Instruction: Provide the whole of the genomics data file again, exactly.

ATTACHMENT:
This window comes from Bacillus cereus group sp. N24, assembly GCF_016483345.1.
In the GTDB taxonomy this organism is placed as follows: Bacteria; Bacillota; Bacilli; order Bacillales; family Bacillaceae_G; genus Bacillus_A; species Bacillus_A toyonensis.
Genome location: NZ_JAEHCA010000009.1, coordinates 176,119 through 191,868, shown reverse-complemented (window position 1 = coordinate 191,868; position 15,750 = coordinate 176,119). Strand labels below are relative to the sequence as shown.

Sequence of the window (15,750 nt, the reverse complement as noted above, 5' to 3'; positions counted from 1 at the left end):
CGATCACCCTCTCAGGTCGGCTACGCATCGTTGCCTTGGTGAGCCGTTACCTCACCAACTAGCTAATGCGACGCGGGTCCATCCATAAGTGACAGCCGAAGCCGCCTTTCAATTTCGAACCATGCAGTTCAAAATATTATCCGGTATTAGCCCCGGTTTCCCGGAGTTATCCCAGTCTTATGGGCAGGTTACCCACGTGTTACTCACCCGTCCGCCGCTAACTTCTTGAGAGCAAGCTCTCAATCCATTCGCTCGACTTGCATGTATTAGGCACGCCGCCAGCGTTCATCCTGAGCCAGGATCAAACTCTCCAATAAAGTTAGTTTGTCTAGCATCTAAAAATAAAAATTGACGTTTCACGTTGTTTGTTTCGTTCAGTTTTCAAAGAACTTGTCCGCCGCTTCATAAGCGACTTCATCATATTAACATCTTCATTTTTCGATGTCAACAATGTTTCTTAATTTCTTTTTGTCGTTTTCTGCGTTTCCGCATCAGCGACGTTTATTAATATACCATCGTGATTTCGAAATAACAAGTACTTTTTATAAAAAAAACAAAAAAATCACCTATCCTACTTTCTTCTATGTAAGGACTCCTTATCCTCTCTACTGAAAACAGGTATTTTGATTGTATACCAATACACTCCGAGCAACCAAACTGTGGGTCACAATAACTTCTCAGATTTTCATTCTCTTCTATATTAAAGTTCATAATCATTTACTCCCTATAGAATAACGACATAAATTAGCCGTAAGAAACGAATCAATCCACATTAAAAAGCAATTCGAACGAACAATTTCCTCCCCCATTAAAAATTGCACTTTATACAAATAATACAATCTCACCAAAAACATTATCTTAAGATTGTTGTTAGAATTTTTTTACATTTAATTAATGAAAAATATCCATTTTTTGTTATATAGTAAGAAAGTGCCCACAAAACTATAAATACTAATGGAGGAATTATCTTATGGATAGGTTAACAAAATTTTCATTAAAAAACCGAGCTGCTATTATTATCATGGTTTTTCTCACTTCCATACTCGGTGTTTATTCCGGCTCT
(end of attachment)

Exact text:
This window comes from Bacillus cereus group sp. N24, assembly GCF_016483345.1.
In the GTDB taxonomy this organism is placed as follows: Bacteria; Bacillota; Bacilli; order Bacillales; family Bacillaceae_G; genus Bacillus_A; species Bacillus_A toyonensis.
Genome location: NZ_JAEHCA010000009.1, coordinates 176,119 through 191,868, shown reverse-complemented (window position 1 = coordinate 191,868; position 15,750 = coordinate 176,119). Strand labels below are relative to the sequence as shown.

Sequence of the window (15,750 nt, the reverse complement as noted above, 5' to 3'; positions counted from 1 at the left end):
CGATCACCCTCTCAGGTCGGCTACGCATCGTTGCCTTGGTGAGCCGTTACCTCACCAACTAGCTAATGCGACGCGGGTCCATCCATAAGTGACAGCCGAAGCCGCCTTTCAATTTCGAACCATGCAGTTCAAAATATTATCCGGTATTAGCCCCGGTTTCCCGGAGTTATCCCAGTCTTATGGGCAGGTTACCCACGTGTTACTCACCCGTCCGCCGCTAACTTCTTGAGAGCAAGCTCTCAATCCATTCGCTCGACTTGCATGTATTAGGCACGCCGCCAGCGTTCATCCTGAGCCAGGATCAAACTCTCCAATAAAGTTAGTTTGTCTAGCATCTAAAAATAAAAATTGACGTTTCACGTTGTTTGTTTCGTTCAGTTTTCAAAGAACTTGTCCGCCGCTTCATAAGCGACTTCATCATATTAACATCTTCATTTTTCGATGTCAACAATGTTTCTTAATTTCTTTTTGTCGTTTTCTGCGTTTCCGCATCAGCGACGTTTATTAATATACCATCGTGATTTCGAAATAACAAGTACTTTTTATAAAAAAAACAAAAAAATCACCTATCCTACTTTCTTCTATGTAAGGACTCCTTATCCTCTCTACTGAAAACAGGTATTTTGATTGTATACCAATACACTCCGAGCAACCAAACTGTGGGTCACAATAACTTCTCAGATTTTCATTCTCTTCTATATTAAAGTTCATAATCATTTACTCCCTATAGAATAACGACATAAATTAGCCGTAAGAAACGAATCAATCCACATTAAAAAGCAATTCGAACGAACAATTTCCTCCCCCATTAAAAATTGCACTTTATACAAATAATACAATCTCACCAAAAACATTATCTTAAGATTGTTGTTAGAATTTTTTTACATTTAATTAATGAAAAATATCCATTTTTTGTTATATAGTAAGAAAGTGCCCACAAAACTATAAATACTAATGGAGGAATTATCTTATGGATAGGTTAACAAAATTTTCATTAAAAAACCGAGCTGCTATTATTATCATGGTTTTTCTCACTTCCATACTCGGTGTTTATTCCGGCTCT